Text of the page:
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Cash to account for less than a quarter of US transactions by 2026 – research

By Finextra

The rise of mobile and contactless payments means that by 2026 cash will account for less than a quarter of all transactions in the US, according to research from law firm Paul Hastings and the Centre for Economics & Business Research (Cebr).

The increase of electronic payments use, from 63% of transactions today to 76% in 10 years times, means that the value of non-cash payments in the America will reach $44 trillion.

In the UK, the demise of notes and coins will be almost as great, with the percentage of transactions not involving cash growing from 55% in 2016 to 68% in 2026, bringing total non-cash payments to £1.44 billion.

Much of the move to e-payments will be driven by contactless payments, which will see their numbers grow in the US from 38 million this year to 221 million in 2026. In the UK the rise will be from 3.3 million to 19 million.

While contactless cards are already ubiquitous, at least in the UK, the research shows that mobile payment options – from Apple Pay to banking apps to Zapp – are still failing to capture the public’s imagination.

Uptake of alternatives such as digital wallets by consumers is still low at six or seven per cent. Moreover, the survey finds apps and access to alternative payments are largely irrelevant when it comes to switching accounts. In fact, over a quarter in the UK and almost four in 10 in the US do not use any alternative payment method at all.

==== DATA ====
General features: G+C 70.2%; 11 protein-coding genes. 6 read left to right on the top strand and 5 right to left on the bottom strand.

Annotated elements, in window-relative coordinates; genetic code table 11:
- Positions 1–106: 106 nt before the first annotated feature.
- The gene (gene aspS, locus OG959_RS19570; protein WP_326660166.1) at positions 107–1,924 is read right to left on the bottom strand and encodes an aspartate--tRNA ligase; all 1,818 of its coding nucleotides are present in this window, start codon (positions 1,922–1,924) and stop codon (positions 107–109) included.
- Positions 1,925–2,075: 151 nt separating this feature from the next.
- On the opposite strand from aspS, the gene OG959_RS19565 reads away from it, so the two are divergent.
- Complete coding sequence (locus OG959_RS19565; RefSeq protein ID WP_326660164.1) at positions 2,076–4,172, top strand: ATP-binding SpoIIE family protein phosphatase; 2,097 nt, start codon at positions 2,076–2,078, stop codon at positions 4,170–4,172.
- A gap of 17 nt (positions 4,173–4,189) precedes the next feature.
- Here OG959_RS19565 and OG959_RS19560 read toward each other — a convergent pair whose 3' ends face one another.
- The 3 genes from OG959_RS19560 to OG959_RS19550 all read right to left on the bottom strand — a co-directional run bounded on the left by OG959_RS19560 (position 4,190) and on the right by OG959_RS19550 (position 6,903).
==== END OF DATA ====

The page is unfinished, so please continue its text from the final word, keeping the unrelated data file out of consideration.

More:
Paul Hastings argues that there are three reasons for this: First, the industry hasn’t fully allayed consumers’ fears over data security (49% in the UK and 46% in the US), theft (45% and 41%) and fraud (59% and 46%).

Second, the regulatory landscape remains inconsistent – at times fostering, but still often discouraging (particularly in the US), innovation. Finally, there are significant barriers – both regulatory and structural – that make the financial services environment more challenging than many other industries for those wishing to innovate.

First appeared at Finextra

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